It Wasn't Roaring, It Was Weeping: Interpreting the Language of Our Fathers Without Repeating Their Stories

Written by:
Lisa-Jo Baker
Narrated by:
Lisa-Jo Baker

Unabridged Audiobook

Release Date
May 2024
8 hours 4 minutes
An honest and lyrical coming-of-age memoir of growing up in South Africa at the height of apartheid, and an invitation to recognize and refuse to repeat the sins of our fathers—from the bestselling author of Never Unfriended

“Heartfelt, emotionally charged reflections . . . [a] bracing memoir.”—Kirkus Review

“Important. Riveting. Unforgettable . . . a profoundly captivating story that can profoundly change your own story.”—Ann Voskamp, New York Times bestselling author of WayMaker

Born White in the heart of Zululand during the racial apartheid, Lisa-Jo Baker longed to write a new future for her children—a longing that set her on a journey to understand where she fit into a story of violence and faith, history and race. Before marriage and motherhood, she came to the United States to study to become a human rights advocate. When she naïvely walked right into America’s own turbulent racial landscape, Baker experienced the kind of painful awakening that is both individual and universal, personal and social. Yet years would go by before she traced this American trauma back to her own South African past.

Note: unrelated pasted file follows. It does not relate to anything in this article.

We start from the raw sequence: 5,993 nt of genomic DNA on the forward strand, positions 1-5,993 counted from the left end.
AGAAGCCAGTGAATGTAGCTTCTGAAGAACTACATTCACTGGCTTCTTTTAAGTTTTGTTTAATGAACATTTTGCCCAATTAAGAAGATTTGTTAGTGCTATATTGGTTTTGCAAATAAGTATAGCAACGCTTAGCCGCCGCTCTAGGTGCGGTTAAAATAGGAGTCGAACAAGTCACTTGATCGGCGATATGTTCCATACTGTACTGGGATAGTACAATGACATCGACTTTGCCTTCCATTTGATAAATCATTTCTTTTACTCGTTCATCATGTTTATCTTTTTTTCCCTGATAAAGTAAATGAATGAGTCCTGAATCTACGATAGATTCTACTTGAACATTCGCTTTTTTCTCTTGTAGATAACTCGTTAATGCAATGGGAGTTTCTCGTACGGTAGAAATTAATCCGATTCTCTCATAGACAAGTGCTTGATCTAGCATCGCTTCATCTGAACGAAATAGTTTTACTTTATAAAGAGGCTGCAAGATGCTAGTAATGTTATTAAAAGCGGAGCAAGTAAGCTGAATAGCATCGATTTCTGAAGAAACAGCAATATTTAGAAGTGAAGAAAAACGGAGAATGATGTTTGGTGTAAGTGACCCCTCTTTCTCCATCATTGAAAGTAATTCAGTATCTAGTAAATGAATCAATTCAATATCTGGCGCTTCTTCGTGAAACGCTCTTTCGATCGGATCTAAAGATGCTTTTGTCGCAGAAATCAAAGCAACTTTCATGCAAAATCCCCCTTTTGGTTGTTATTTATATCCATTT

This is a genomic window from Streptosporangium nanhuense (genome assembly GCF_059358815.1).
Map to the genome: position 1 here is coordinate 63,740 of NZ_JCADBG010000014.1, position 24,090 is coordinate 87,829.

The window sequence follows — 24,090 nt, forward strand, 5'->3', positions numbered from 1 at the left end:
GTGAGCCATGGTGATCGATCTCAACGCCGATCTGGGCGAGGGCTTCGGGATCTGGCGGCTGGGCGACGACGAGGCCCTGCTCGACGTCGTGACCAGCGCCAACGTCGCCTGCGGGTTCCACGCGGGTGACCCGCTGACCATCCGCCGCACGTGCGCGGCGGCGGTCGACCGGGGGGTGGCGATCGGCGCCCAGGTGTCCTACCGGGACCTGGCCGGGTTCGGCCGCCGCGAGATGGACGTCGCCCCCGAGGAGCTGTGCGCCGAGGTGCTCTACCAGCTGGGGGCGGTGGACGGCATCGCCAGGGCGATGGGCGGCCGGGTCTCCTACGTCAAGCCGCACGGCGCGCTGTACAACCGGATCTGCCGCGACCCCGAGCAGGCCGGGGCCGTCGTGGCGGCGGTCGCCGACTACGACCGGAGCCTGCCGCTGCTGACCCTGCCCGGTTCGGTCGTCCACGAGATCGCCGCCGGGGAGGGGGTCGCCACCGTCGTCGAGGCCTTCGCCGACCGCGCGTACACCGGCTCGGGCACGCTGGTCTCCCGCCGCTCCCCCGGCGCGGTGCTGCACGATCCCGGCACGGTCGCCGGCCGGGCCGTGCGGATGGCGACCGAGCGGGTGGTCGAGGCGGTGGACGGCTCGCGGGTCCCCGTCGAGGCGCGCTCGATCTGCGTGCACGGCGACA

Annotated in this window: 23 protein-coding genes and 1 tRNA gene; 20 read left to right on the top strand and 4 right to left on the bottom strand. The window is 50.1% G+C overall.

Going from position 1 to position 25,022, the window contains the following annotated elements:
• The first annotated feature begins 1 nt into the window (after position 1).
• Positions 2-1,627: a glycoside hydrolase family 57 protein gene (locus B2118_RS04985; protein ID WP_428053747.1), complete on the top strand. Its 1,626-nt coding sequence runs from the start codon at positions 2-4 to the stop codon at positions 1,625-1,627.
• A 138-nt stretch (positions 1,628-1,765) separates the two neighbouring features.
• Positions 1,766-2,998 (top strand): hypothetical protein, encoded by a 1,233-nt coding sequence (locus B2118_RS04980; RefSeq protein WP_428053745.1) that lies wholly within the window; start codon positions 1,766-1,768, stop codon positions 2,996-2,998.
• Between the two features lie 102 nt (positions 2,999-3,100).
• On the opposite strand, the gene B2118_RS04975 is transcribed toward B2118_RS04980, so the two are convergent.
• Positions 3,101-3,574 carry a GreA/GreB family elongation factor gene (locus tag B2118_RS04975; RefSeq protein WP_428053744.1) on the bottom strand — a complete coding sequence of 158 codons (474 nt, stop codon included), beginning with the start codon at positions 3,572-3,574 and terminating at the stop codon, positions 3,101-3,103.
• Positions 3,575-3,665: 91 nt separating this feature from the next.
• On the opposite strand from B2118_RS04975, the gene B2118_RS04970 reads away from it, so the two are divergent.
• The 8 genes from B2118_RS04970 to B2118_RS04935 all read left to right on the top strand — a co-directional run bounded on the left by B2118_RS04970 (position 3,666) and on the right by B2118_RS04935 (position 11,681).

Baker was a teenager when her mother died of cancer, leaving her with her father. Though they shared a language of faith and justice, she often feared him, unaware that his fierce temper had deep roots in a family’s and a nation’s pain. Decades later, old wounds reopened when she found herself spiraling into a terrifying version of her father, screaming herself hoarse at her son. Only then did Baker realize that to go forward—to refuse to repeat the sins of our fathers—we must first go back.

With a story that stretches from South Africa’s outback to Washington, D.C., It Wasn’t Roaring, It Was Weeping is a courageous look at inherited hurts and prejudices, and a hope-filled example for all who feel lost in life or worried that they’re too off course to make the necessary corrections. Baker’s story shows that it’s never too late to be free.
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Carol R.

Excellent book! So well written that I became part of the story. There were several scenes that were so heartbreaking and disturbing that I cried. Lisa Jo’s story is one that can be related to by many daughters who have difficult relationships with their fathers. The title is so compelling I immediately knew what it meant and had a visceral reaction to it. I appreciate her honesty in her writing and highly recommend this as a beautiful story of hope and healing, and listening to Lisa Jo read it in all of the accents and languages added so much depth to the story.

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